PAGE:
I reeled from my pitiful attempt at gravy curdling on the stove, and wagged a burned finger. Homemaking, I thought again as I backpedaled from the mess, comes as naturally to me as kung fu to a fish.
“Here Mum!” I turned to see Pip standing in the kitchen, his pants dusted with a kaleidoscope of chalk smudges. His face was ruddy, smeared in spots with dirt from his excavation for precious stones in the front yard. He wore his winter hat, not for warmth, but for safety — its knit weave controlled every stray hair from his neck, its ear flaps shielded him from threatening sounds. His spandex compression shirt, adorned with iron-on decals of He-Man, served the same purpose, embracing him whenever he moved, hugging his limbs when the world seemed too much.
“I got this for you because I love you,” he said. Between three fingers, he held a dandelion, its stem already limp from its traumatic wrenching from the earth. “You said you wanted to start putting flowers on the kitchen table,” he added. “This can be the first.” He beamed.
In the fringes of our yard, daffodils await their triumphant chorus. The golden bells have just opened on our forsythia, and clusters of hyacinth flowers await flourish in purple blooms. By aesthetic standards, any of these blossoms would have outshone the fistful of yellow spikes my little boy offered. In the coming months, dozens of its cousins, cast away as weeds, will meet an untimely end beneath the blades of a lawnmower. Their brazen head will be lopped off, their awkward petals demolished and scattered. They will be declared a nuisance, expendable.
Yet when gripped within Pip’s fingers, how perfect, how precious became this paltry bloom. He had put aside the torrent of irritability and overwhelm that trouble him hourly, and found grace in a spiral of petals. Through a humble weed, love had broken through.
God works this way. He does great things with the meager, and beautiful things with the misshapen. He chooses the smallest, the humblest, the most broken as his servants. (1 Sam 16:10-12, Numbers 12:3, 1 Tim 1:15) He works for good through the greatest calamity. (Gen 50:20) With his most beloved broken and crushed, he reaches through the firmament, and in love makes things new. (Rev 21:5) Where we see weakness, he offers grace. (2 Cor 12:9)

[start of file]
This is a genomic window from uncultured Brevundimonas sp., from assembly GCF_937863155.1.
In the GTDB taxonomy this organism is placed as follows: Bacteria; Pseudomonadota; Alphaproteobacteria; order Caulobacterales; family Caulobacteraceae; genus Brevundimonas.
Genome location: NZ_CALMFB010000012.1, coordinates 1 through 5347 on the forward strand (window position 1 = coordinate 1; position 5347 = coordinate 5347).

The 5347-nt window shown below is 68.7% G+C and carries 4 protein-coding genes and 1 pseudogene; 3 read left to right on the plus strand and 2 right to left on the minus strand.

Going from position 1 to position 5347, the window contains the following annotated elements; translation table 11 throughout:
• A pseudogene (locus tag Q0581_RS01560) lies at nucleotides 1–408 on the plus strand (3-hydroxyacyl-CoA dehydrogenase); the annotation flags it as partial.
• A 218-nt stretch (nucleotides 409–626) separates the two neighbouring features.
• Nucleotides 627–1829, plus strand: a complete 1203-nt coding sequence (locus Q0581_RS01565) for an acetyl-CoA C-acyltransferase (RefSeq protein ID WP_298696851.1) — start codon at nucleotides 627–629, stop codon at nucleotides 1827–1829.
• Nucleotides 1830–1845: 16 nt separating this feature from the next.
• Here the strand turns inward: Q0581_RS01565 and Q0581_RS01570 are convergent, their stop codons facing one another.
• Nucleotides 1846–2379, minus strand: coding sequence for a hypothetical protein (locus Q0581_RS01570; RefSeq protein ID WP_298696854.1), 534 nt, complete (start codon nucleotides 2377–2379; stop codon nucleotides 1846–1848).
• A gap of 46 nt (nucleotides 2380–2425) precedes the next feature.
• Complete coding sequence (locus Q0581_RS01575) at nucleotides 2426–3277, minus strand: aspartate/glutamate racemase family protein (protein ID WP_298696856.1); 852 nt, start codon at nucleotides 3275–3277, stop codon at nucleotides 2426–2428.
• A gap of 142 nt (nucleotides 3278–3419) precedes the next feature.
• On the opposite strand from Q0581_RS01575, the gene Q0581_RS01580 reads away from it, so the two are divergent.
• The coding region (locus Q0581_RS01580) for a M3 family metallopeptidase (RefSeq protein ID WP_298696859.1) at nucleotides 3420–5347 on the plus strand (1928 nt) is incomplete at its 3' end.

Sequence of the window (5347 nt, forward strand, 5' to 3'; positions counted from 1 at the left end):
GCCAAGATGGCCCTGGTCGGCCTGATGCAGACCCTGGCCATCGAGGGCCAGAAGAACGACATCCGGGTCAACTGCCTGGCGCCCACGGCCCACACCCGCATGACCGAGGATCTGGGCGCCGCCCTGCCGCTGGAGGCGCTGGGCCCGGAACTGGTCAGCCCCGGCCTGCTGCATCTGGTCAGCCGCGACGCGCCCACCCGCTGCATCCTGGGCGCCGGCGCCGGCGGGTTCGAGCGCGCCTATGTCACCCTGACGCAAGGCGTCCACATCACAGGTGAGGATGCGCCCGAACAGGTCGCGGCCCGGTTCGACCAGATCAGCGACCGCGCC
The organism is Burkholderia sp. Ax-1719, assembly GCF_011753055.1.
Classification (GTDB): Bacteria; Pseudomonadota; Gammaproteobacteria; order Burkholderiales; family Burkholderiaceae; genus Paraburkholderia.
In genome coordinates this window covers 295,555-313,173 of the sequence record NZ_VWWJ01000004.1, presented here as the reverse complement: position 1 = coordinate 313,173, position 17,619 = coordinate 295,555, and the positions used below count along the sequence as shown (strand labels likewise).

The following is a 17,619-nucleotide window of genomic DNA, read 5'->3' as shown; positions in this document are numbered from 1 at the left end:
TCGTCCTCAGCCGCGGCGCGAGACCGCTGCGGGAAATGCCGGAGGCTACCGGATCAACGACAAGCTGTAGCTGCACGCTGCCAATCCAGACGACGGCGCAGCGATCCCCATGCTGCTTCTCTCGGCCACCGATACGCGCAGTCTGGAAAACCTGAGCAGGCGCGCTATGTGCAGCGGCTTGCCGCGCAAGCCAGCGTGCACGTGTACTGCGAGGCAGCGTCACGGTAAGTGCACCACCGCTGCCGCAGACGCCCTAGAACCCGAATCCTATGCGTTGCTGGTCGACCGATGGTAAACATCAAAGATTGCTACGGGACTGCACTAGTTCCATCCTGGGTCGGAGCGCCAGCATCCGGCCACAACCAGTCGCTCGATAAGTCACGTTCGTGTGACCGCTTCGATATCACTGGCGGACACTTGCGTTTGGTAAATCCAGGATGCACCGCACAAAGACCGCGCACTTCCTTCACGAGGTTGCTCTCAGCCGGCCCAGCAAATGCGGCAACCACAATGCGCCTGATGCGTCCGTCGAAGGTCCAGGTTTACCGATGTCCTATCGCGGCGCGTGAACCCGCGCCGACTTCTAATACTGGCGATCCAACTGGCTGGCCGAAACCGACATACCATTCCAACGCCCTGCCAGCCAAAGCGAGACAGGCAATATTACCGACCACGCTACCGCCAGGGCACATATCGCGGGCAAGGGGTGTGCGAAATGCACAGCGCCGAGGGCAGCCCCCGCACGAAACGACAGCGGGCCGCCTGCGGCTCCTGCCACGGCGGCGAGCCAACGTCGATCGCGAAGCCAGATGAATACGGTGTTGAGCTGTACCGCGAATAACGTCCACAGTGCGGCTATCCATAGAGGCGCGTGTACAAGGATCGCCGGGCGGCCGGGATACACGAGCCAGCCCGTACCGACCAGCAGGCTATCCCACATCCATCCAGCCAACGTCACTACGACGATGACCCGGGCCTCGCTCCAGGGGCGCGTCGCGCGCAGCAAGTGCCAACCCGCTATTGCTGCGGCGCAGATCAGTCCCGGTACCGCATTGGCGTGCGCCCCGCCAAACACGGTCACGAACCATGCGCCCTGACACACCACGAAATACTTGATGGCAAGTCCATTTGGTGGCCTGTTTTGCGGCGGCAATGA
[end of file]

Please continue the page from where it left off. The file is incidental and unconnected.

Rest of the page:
He shatters pride, so new blossoms can burst forth.
I’ve spent the past few months wrestling with God. After Pip’s evaluation, as we clumsily felt out life with special needs, the questions of why wrapped around my heart, infusing me with daily bitterness. Resentment broiled to the surface. I’d left medicine to follow God’s call, but a large part of me, in shocking arrogance, wanted to comply on my terms. Over the past two years, God has compelled me to confront my idols.
I thrived on productivity. But now I inevitably find grime in corners I have just cleaned.
I prized efficiency. But it now takes 30 minutes of wrangling over potty, shoes, and refusals to wear coats to leave the house.
I’m an introvert, who needs alone time to rejuvenate. But is anyone less alone than a mom with young kids?
A “save the world” mentality drives me. But my daily life fodder is now the mundane.
I relish instant gratification. But this business of shepherding hearts is long, with few immediate rewards.
I relished accolades. But few come from the mouths of babes.
And then there is a dandelion, its wilted spires an emblem of love. There’s sunlight drenching the kitchen table as we read Little House over pumpkin bread. There’s the tenderness of a little boy’s smile, at long last breaking through his anxiety over daily sound and touch. There are masterpieces in dry erase marker, impromptu math games, a pause in the forest to listen for a wood thrush.
I consider God’s graciousness to us, and in the stillness of a springtime morning, I struggle for breath. His mercy toward us in this season — in the face of my arrogance, despite the brokenness to which I’ve so stalwartly clung — is stunning. During all the years of my training and career, homeschooling was never the plan. God inexplicably placed the idea in my heart, like a shadow that deepened daily. But now, I see how perfect were his methods. I shudder to think of how our family would struggle if I was still barreling ahead at the hospital, subsumed with my own self importance, while Pip fought daily to deal with every crowd, shout, and unpleasant texture. Homeschooling was never the plan. . . but oh, what a plan! This business of gentle learning allows him to explore as widely as he can, to drink as deeply of the world’s wonders as he can, without the barrage of stimuli that would paralyze him. It’s a practice in grace, watching God nourish him into the person he intended. That God called us this way, was mercy manifest. That he has equipped us to continue, is the greatest gift.
Even on the hard days, I count it all joy. On the days when Pip, after a week of handling things so well, has a meltdown in the grocery store, complete with screaming and a blow to my chin — there is joy there. God can work even with our ugliness. Through Christ, God redeems even the most corrupt. He assembles the stray petals, the unseemly stems, and makes things new. He strips away the idolatry of a surgeon desperate to prove her own worth, and points her toward the fount of all worth — Christ Jesus.
There is a deep well of peace in serving God where he has placed you. There is a refining grace, in realizing his work even in the hard moments.
There is a profound beauty in redemption — in the love that breaks forth through brokenness — if we can only put away our preoccupations, and embrace his will.
Outside, dandelions have pushed their mangy heads through the soil, tangling amid the new shoots of our irises.
I count it all joy.
“My grace is sufficient for you, for my power is made perfect in weakness.” — 2 Cor 12:9